Differential gene expression revealed with RNA-Seq and parallel genotype selection of the ornithine decarboxylase gene in fish inhabiting polluted areas
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How organisms adapt to unfavorable environmental conditions by means of plasticity or selection of favorable genetic variants is a central issue in evolutionary biology. In the Maipo River basin, the fish Basilichthys microlepidotus inhabits polluted and non-polluted areas. Previous studies have suggested that directional selection drives genomic divergence between these areas in 4% of Amplified Fragment Length Polymorphism (AFLP) loci, but the underlying genes and functions remain unknown. We hypothesized that B. microlepidotus in this basin has plastic and/or genetic responses to these conditions. Using RNA-Seq, we identified differentially expressed genes in individuals from two polluted sites compared with fish inhabiting non-polluted sites. In one polluted site, the main upregulated genes were related to cellular proliferation as well as suppression and progression of tumors, while biological processes and molecular functions involved in apoptotic processes were overrepresented in the upregulated genes of the second polluted site. The ornithine decarboxylase gene (related to tumor promotion and progression), which was overexpressed in both polluted sites, was sequenced, and a parallel pattern of a heterozygote deficiency and increase of the same homozygote genotype in both polluted sites compared with fish inhabiting the non-polluted sites was detected. These results suggest the occurrence of both a plastic response in gene expression and an interplay between phenotypic change and genotypic selection in the face of anthropogenic pollution.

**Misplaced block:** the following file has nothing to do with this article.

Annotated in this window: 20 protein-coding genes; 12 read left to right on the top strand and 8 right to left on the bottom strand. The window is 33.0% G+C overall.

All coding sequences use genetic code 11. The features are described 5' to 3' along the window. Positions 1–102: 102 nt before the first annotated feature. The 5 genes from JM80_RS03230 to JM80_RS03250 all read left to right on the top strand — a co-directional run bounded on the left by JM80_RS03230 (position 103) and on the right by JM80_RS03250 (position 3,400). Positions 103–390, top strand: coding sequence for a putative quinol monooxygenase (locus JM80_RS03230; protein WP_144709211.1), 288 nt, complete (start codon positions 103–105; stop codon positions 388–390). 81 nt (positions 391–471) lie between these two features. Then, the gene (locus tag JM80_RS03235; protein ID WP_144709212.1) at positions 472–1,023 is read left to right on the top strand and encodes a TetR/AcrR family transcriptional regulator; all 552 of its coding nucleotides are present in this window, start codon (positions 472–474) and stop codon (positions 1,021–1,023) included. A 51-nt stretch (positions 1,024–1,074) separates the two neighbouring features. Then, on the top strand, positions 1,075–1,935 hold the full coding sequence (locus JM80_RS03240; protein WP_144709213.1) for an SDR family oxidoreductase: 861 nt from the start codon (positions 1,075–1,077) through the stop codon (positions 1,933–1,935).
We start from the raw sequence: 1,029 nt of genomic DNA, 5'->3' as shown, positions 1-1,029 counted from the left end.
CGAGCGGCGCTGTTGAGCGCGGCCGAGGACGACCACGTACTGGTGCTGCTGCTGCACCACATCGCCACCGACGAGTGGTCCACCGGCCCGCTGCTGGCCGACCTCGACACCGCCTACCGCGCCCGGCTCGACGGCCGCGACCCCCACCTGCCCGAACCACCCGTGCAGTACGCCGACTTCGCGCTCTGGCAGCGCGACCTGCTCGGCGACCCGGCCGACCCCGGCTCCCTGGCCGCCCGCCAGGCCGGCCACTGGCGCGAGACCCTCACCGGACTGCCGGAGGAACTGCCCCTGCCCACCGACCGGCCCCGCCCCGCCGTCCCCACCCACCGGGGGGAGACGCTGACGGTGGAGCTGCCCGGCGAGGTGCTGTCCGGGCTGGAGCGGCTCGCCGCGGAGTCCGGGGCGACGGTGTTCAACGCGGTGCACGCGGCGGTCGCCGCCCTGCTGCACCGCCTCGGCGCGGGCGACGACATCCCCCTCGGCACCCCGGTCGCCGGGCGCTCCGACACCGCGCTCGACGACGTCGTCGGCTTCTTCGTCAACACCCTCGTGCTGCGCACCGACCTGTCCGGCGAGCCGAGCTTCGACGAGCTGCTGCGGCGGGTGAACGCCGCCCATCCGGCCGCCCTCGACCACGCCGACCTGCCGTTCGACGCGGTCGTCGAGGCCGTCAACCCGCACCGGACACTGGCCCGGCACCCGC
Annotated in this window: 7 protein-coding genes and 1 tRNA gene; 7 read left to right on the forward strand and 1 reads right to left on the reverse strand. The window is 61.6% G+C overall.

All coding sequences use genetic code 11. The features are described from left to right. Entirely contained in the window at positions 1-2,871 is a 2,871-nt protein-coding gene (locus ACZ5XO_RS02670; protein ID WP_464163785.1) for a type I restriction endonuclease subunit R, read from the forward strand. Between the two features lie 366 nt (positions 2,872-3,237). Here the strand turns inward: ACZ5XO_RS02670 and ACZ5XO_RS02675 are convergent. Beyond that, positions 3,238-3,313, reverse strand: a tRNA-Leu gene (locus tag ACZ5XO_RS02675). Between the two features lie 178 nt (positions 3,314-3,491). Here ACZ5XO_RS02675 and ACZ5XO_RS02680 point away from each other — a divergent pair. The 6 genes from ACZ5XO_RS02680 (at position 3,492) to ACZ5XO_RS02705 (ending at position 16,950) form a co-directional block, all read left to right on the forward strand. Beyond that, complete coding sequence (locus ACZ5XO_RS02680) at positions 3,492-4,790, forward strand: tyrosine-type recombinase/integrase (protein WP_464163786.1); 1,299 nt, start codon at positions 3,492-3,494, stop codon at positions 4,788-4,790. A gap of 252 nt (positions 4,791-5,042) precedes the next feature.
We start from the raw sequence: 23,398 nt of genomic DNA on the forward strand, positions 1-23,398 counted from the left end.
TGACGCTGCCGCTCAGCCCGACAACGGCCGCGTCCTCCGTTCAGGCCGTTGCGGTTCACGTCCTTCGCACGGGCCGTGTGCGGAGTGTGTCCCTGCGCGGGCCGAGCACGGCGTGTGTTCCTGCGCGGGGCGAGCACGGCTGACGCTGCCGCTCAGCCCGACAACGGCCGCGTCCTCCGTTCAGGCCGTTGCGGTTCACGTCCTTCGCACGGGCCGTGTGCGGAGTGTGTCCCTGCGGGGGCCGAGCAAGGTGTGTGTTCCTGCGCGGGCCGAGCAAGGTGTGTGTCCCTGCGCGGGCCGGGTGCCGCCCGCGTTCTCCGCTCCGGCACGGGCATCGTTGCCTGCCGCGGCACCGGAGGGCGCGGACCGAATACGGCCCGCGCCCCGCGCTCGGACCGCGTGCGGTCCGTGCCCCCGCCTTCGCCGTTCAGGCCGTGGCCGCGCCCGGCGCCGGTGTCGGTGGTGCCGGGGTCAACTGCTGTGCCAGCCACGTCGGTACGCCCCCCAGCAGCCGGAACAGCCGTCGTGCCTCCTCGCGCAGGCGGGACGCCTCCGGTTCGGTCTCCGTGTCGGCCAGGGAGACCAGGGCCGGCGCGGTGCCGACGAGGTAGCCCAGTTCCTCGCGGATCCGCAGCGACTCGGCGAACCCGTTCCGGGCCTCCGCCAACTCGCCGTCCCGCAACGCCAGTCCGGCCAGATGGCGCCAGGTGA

Artículo de publicación ISI
Quote ItemScientific Reports (2018) 8: 4820
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